So how does one measure their VO2 Max level? Well, it has to be done scientifically, using measuring equipment while one works out on a treadmill, but it can be approximated with something called a Rockport Mile Test. Essentially, you walk a mile, with no running, as fast as you safely can (please note, if you are not used to working out, it could be dangerous to do this, so consult a doctor) and then take your pulse immediately upon finishing the walk. Ideally, the mile should be as level as possible. Then you plug the results, along with your age, weight, and sex into the web site above, and it will calculate your VO2 Max.
In my neighborhood, I have a measured mile that I am confident is within feet of a true mile, as I measured it with a GPS - actually, 0.5 miles each way. And while it is not perfectly level, neither is it excessively steep. So tonight, I decided to take the test. I felt like I would get a cardiovascular fitness rating of "good," and I was right. My walking mile time was 13 minutes and 25 seconds. My pulse rate immediately upon finishing was about 144 beats a minute, more than double my resting pulse of 60-64. Plugged into the formula, my estimated VO2 Max value was 34.95, which is on the high side of "Good" for males my age.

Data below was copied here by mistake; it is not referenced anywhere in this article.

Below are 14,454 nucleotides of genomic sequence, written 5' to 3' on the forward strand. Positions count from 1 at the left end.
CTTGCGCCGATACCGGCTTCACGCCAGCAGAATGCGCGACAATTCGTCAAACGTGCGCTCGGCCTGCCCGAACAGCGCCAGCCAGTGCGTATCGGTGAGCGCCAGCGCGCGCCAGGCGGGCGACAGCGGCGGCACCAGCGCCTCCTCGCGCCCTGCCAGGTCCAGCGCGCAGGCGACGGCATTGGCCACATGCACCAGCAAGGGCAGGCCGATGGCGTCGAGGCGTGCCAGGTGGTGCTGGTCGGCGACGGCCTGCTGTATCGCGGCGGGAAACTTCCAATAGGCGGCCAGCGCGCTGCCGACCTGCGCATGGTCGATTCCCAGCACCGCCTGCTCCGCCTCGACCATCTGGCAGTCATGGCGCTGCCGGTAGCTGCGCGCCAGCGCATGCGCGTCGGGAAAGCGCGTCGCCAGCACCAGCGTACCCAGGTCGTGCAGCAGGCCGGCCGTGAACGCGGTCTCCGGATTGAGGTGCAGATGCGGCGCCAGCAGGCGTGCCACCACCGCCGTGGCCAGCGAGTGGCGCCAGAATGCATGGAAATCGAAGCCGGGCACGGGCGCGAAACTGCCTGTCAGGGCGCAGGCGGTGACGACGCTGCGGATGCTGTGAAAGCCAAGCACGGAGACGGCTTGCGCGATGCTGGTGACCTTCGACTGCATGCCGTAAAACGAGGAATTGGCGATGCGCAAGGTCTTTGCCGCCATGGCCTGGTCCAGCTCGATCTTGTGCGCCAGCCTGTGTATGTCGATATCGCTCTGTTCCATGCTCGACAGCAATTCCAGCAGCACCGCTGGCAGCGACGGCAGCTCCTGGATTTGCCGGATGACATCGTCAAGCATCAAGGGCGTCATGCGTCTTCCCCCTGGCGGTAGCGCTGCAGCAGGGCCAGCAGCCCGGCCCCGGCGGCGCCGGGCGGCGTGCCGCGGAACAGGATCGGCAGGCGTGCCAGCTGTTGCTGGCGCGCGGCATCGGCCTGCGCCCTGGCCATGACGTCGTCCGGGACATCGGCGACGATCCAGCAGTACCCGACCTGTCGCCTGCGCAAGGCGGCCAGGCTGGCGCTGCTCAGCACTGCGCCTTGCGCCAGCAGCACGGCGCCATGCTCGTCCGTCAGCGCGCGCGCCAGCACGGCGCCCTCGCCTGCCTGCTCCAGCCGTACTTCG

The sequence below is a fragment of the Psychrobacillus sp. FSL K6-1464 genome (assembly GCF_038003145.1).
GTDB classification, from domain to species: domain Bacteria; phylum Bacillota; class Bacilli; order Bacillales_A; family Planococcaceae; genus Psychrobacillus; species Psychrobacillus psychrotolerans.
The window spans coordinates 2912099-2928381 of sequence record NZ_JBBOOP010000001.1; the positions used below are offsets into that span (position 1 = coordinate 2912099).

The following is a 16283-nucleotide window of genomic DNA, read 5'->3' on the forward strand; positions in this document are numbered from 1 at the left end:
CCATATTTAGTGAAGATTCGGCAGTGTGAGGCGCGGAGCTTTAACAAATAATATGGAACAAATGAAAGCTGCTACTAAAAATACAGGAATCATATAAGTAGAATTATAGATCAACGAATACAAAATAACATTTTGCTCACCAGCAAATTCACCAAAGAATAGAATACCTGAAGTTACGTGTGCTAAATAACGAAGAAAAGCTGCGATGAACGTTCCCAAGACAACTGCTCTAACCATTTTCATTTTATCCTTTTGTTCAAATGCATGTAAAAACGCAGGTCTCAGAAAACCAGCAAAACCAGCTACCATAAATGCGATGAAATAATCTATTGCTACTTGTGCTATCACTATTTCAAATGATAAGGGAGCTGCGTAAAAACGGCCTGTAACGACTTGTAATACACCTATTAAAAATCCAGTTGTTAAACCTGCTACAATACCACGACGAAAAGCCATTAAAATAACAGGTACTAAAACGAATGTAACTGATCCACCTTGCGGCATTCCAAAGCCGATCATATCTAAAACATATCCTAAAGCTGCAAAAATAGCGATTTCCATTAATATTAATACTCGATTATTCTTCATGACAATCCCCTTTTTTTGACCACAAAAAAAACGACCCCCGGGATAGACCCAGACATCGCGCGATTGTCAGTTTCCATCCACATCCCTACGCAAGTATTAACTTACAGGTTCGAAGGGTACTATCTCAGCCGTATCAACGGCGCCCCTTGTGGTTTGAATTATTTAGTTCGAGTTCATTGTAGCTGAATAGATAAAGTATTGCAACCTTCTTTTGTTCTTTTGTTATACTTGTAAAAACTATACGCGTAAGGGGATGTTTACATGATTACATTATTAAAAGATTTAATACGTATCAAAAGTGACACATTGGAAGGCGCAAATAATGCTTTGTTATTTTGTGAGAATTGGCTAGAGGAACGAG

This is interesting stuff, and I plan on exploring this a bit more in weeks to come as I try to gauge my level of fitness. I think I might research ways of improving our cardiovascular fitness, try some of those, and see if my Rockport Mile results go up over time - or down. I imagine there is some variabilty about the exact time to walk a mile. Or maybe this weekend, I will go to a track and do four laps and see if there is any difference, a track being perfectly level.
If you go to that website, you will see that your age affects interpreting the results. For example, my estimated VO2 Max value of 34.95 is considered a good fitness level for my age. But for males 10 or 15 years younger than I am, it would only be considered "Average." And for men 35 years younger, it would be "Poor."